Subsistence and Commercial Activities. The Circassians traditionally practiced agriculture and animal husbandry. They grew a variety of grains (millet, maize, wheat, rye), fruit, vegetables, and nuts. They raised chickens, cows, sheep, goats, pigs, and especially horses. Many families were known for their horse breeds, and skill in horsemanship was highly valued. They also practiced apiculture, producing honey and mead. In the highlands, hunting also supplemented the food supplies. The traditional diet consisted of bread, pilaflike dishes, milk and cheeses, thick gruels made of various grains, vegetable and fruit dishes, and the occasional meat dish in a spicy nut sauce.
Industrial Arts. Home industries—metalworking, the creation of leather goods, and the production of cloth and clothing—were also pursued. As a group Circassians show considerable dexterity and geometric sense, and some immigrants are surgeons or precision machinists.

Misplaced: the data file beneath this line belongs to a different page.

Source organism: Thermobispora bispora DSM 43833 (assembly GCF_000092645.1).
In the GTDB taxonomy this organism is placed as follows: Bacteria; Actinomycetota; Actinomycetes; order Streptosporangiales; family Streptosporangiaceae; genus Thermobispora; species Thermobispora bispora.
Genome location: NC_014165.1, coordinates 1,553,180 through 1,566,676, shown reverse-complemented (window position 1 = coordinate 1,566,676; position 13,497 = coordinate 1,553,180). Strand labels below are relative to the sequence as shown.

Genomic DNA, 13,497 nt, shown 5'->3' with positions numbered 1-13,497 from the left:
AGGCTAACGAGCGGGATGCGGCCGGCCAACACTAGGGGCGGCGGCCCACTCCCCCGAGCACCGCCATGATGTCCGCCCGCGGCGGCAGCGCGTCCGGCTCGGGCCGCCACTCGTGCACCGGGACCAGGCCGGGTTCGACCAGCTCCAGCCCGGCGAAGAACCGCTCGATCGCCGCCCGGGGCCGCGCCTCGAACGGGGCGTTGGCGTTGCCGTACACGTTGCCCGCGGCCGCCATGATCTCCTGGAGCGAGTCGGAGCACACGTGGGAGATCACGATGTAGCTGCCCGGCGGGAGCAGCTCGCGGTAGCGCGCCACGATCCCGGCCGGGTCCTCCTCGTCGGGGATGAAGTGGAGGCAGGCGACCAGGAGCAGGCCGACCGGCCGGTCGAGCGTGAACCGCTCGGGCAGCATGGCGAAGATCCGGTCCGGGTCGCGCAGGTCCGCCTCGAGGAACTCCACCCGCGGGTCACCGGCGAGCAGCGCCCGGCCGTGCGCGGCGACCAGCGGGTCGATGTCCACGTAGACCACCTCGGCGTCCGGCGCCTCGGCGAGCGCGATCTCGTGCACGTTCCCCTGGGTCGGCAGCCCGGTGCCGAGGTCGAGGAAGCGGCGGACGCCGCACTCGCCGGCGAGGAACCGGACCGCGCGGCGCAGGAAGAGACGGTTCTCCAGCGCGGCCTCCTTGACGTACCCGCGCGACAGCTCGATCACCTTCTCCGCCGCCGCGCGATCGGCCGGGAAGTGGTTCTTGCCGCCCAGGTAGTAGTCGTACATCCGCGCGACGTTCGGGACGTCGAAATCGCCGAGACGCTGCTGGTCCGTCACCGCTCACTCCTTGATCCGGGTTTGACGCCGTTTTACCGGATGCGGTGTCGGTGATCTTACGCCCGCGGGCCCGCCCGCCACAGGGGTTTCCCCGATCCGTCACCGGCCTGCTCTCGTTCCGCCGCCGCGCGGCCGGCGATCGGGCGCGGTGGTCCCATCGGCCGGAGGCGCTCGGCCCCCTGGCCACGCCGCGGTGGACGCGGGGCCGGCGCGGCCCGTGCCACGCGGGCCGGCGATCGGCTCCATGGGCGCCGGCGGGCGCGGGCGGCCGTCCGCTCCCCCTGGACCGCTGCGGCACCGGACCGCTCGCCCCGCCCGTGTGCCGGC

Trade. The two tribes of the Black Sea coast, the Natukhay and Shapsegh, appear to have engaged in trade. It is not clear whether this was also the case with the Ubykhs, who also lived along the coast. In this honor-oriented culture, money and material possessions were and still are treated with disdain, and trade was not as extensive as raiding.
Division of Labor. Men tended to metal-and leatherworking and even some sewing. Women tended to household chores, the vegetable garden, spinning, and weaving. Men occupied themselves with animal husbandry, especially that of horses, but both genders helped in planting and harvesting. The men hunted.
Land Tenure. In the Soviet Union there was no private property. Now land is being slowly turned over to private ownership. Earlier, land was passed down from father to son, with several sons often dividing a large holding. Sometimes sons would move off with their families to establish homesteads elsewhere. With a history of nearly constant warfare, Circassians seem never to have had a problem with overcrowding.